Which leaves me. But not for long: I have a shift scheduled on Opportunity tomorrow. Technically, I'm a floater, which means in practice that I'm working on both, but it counts.
The only bad news is, I don't know anything about what they're up to or when they expect me to come in. So I go upstairs to the Opportunity room to find out.
"When do you need me tomorrow?" I ask Emily.
"Tomorrow's a restricted sol," she replies. "We don't need a rover planner."
Well, that's just ducky. I guess I won't be working on Opportunity tomorrow, after all. And on the current schedule, I don't get another chance at it for a while.
And Opportunity has cool stuff going on right now, too, as Chris Salvo shows me. They found this weird mudlike stuff -- it looked like rock, but driving over it nearly destroyed much of it -- which they're going to drive back to and examine in detail with the IDD. Nobody knows what this is. One thing is certain, though: I won't be helping them find out.
Ah, well, Spirit's my first love, anyway. While I was away, they finished up at the previous location (where the rover slipped almost double the predicted amount during my last drive -- turns out it's a good thing I shortened it) and then performed a short drive to a new rock called "Ebenezer." The targets on Ebenezer are named for characters from "A Christmas Carol" -- TinyTim, Cratchit, Scrooge, Marley.
We expect to stay at Ebenezer for a while. The scientists like this rock and our power situation is excellent, so we might stay here through solar conjunction. In the meantime, we'll be performing the usual extended exploration campaign -- APXS, MI, MB, RAT-brush, APXS, MI, MB, RAT-grind, APXS, MI, MB, and then maybe do it all over with different targets.
But not all in one sol, of course. Today we're just getting started, unstowing and beginning to poke at the surface. John has the work largely done by the time I get in, so it should be a cakewalk.
But, reminiscent of Ebenezer Scrooge himself, we're haunted by the Ghost of Sols Past. Yestersol they did a touch-and-go, and we discovered in thisol's downlink that the instrument placements very nearly didn't work. The APXS placement, in fact, wouldn't have opened the APXS doors (a requirement for good data) had John not happened to sequence an unusual preload move at the end of the instrument placement.
This looks like the same problem we've seen several times before, where the surface isn't where the images and terrain mesh seem to say it is. John thinks it's nothing to worry about, a combination of the fact that yestersol's images were taken in shadow (meaning they had low contrast), were heavily compressed, and were of a uniform surface. This combination of factors makes it hard for the stereo correlation to find the same features in the left-eye and right-eye images, and therefore it has a harder time figuring out how far away the terrain is. Thisol we're working with less heavily compressed images of a less uniform surface, so we shouldn't have the problem again.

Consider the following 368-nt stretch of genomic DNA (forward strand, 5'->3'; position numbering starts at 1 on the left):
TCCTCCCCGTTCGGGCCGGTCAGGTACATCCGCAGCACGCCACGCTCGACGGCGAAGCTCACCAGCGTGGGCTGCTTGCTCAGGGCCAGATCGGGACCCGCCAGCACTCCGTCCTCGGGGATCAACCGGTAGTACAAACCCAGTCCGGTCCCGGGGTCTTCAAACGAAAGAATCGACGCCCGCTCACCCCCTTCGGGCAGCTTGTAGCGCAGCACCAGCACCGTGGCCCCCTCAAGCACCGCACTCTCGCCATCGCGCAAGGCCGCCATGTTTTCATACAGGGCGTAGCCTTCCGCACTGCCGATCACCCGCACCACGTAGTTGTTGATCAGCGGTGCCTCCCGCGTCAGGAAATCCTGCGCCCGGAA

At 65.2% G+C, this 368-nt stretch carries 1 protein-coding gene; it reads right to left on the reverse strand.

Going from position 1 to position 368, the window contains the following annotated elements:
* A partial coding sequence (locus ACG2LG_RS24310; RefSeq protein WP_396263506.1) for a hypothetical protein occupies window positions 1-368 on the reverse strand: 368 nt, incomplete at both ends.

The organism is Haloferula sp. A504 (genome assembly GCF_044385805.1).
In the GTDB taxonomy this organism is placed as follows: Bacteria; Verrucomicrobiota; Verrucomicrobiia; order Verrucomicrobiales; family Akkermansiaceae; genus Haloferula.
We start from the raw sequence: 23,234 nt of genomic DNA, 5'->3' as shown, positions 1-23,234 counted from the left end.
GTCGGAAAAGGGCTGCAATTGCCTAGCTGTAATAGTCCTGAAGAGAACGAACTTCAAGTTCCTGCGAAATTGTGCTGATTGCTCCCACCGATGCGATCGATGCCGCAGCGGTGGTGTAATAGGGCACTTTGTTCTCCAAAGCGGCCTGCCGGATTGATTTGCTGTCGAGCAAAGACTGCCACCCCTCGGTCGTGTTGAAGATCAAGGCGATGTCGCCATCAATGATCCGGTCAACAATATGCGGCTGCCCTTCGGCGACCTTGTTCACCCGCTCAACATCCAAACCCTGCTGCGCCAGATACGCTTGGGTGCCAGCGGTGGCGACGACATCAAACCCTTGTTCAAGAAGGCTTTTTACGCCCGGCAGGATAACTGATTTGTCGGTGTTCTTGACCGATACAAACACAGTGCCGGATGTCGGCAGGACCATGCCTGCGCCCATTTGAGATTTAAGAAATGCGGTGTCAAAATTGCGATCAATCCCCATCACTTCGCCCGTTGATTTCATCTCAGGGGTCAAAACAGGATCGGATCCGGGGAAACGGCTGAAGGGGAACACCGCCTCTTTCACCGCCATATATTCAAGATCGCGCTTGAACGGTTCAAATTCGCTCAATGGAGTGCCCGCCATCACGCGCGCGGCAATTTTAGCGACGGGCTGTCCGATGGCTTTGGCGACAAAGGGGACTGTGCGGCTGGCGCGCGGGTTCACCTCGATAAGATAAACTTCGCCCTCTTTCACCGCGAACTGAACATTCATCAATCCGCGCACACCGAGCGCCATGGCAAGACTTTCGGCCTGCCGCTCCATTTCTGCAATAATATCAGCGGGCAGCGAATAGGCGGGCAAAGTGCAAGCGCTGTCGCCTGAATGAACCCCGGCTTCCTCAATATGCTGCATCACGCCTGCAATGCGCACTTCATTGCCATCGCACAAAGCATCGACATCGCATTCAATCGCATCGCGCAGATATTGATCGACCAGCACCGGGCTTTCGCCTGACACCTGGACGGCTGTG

But Julie's worried about it. She wants the rover to trust its sense of touch more than its sense of sight, by telling it to reach out and touch the surface so it knows where it is. "What would it take to do a MB touch before each instrument placement?" she asks.
John shrugs. "We can do that," he says. "We'll have to redo all the sequencing to use relative moves instead."
"How long will that take?"
He shrugs again. "A couple of hours," he says.
This is designed to make Julie give up on the idea. We're already an hour behind schedule, and nobody likes to slip even later. But she doesn't take the bait. "Okay," she says, "go ahead."
John looks annoyed, but it's not his problem anyway -- it's mine. I pick up the sequence and get to work.
As predicted, the changes take a couple of hours to implement. Then it gets worse. At the walkthrough, they ask for even more changes. By the time all is said and done, we're almost four hours late.
And I'm not really sure we gained anything. I've made a lot of changes under time pressure, which is always risky. If we'd been smart, we'd have weighed that risk against the risk of just leaving the original version of the sequence alone. Instead, we weighed risk against time, which was the wrong tradeoff. By now, we ought to be smarter about this stuff.
As I'm leaving, I can't help but think of that bit from The Princess Bride:
Valerie Max: Think it'll work?
Miracle Max: It would take a miracle!
 Because of the difference in the two planets' day lengths, the Martian day appears to rotate through our planning day -- Martian noon is 40 minutes later each Earth day, more or less. When the phasing reaches a point where the sol's downlink (whose timing depends on the Martian-day time seen by a particular rover) will arrive so late in the Earth day that we'll no longer have time to plan the next sol's activities for the rovers, we plan differently: we plan two sols' worth of activities for that rover, every other day.
Planning ahead this way restricts what we can safely do with the rover, though -- we can't plan anything for the second sol that might be unsafe if the first sol goes awry, for instance, since we have to plan them both at the same time -- so these are known as "restricted sols."
Incidentally, because the two rovers are at almost exactly opposite longitudes on Mars, their Mars times are about 12 hours apart, so at most one rover is ever in restricted sols at any particular time.
 When the sun will be between us and Mars, making it impossible for us to reliably communicate with the rovers for about two weeks.